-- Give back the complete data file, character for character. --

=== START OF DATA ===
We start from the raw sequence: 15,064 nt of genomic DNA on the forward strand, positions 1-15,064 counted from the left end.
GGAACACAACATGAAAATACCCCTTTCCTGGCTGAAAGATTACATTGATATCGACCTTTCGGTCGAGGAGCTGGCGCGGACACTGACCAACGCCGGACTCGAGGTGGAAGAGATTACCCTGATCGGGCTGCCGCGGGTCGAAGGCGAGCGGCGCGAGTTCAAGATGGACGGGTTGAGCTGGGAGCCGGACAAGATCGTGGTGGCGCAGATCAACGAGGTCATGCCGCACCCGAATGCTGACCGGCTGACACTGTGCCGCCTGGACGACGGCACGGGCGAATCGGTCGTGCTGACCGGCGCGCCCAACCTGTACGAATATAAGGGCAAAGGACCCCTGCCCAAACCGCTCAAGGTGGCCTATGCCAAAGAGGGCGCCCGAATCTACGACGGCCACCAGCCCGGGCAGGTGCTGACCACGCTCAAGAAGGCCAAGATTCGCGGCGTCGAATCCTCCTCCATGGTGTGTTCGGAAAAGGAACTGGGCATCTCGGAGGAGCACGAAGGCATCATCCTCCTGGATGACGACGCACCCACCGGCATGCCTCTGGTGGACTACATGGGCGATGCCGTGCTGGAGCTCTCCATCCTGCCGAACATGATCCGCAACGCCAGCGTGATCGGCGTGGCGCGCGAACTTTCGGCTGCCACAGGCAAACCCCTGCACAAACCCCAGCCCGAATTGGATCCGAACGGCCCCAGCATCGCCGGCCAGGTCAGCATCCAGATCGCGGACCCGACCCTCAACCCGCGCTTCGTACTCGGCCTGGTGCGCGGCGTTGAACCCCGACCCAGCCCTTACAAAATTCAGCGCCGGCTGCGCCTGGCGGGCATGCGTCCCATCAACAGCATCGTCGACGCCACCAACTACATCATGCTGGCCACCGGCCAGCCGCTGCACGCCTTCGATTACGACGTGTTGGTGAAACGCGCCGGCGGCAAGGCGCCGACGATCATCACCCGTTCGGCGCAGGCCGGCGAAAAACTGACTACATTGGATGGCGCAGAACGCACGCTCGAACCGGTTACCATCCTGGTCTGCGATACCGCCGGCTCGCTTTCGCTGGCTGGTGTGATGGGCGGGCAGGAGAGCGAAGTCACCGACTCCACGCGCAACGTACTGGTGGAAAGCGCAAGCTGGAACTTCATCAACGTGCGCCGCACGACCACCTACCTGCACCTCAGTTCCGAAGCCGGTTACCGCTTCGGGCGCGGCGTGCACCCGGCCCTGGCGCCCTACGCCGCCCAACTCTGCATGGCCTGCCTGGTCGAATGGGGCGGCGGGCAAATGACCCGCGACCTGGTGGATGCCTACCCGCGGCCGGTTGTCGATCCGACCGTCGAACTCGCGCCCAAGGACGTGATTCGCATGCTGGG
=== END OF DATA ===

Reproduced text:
We start from the raw sequence: 15,064 nt of genomic DNA on the forward strand, positions 1-15,064 counted from the left end.
GGAACACAACATGAAAATACCCCTTTCCTGGCTGAAAGATTACATTGATATCGACCTTTCGGTCGAGGAGCTGGCGCGGACACTGACCAACGCCGGACTCGAGGTGGAAGAGATTACCCTGATCGGGCTGCCGCGGGTCGAAGGCGAGCGGCGCGAGTTCAAGATGGACGGGTTGAGCTGGGAGCCGGACAAGATCGTGGTGGCGCAGATCAACGAGGTCATGCCGCACCCGAATGCTGACCGGCTGACACTGTGCCGCCTGGACGACGGCACGGGCGAATCGGTCGTGCTGACCGGCGCGCCCAACCTGTACGAATATAAGGGCAAAGGACCCCTGCCCAAACCGCTCAAGGTGGCCTATGCCAAAGAGGGCGCCCGAATCTACGACGGCCACCAGCCCGGGCAGGTGCTGACCACGCTCAAGAAGGCCAAGATTCGCGGCGTCGAATCCTCCTCCATGGTGTGTTCGGAAAAGGAACTGGGCATCTCGGAGGAGCACGAAGGCATCATCCTCCTGGATGACGACGCACCCACCGGCATGCCTCTGGTGGACTACATGGGCGATGCCGTGCTGGAGCTCTCCATCCTGCCGAACATGATCCGCAACGCCAGCGTGATCGGCGTGGCGCGCGAACTTTCGGCTGCCACAGGCAAACCCCTGCACAAACCCCAGCCCGAATTGGATCCGAACGGCCCCAGCATCGCCGGCCAGGTCAGCATCCAGATCGCGGACCCGACCCTCAACCCGCGCTTCGTACTCGGCCTGGTGCGCGGCGTTGAACCCCGACCCAGCCCTTACAAAATTCAGCGCCGGCTGCGCCTGGCGGGCATGCGTCCCATCAACAGCATCGTCGACGCCACCAACTACATCATGCTGGCCACCGGCCAGCCGCTGCACGCCTTCGATTACGACGTGTTGGTGAAACGCGCCGGCGGCAAGGCGCCGACGATCATCACCCGTTCGGCGCAGGCCGGCGAAAAACTGACTACATTGGATGGCGCAGAACGCACGCTCGAACCGGTTACCATCCTGGTCTGCGATACCGCCGGCTCGCTTTCGCTGGCTGGTGTGATGGGCGGGCAGGAGAGCGAAGTCACCGACTCCACGCGCAACGTACTGGTGGAAAGCGCAAGCTGGAACTTCATCAACGTGCGCCGCACGACCACCTACCTGCACCTCAGTTCCGAAGCCGGTTACCGCTTCGGGCGCGGCGTGCACCCGGCCCTGGCGCCCTACGCCGCCCAACTCTGCATGGCCTGCCTGGTCGAATGGGGCGGCGGGCAAATGACCCGCGACCTGGTGGATGCCTACCCGCGGCCGGTTGTCGATCCGACCGTCGAACTCGCGCCCAAGGACGTGATTCGCATGCTGGG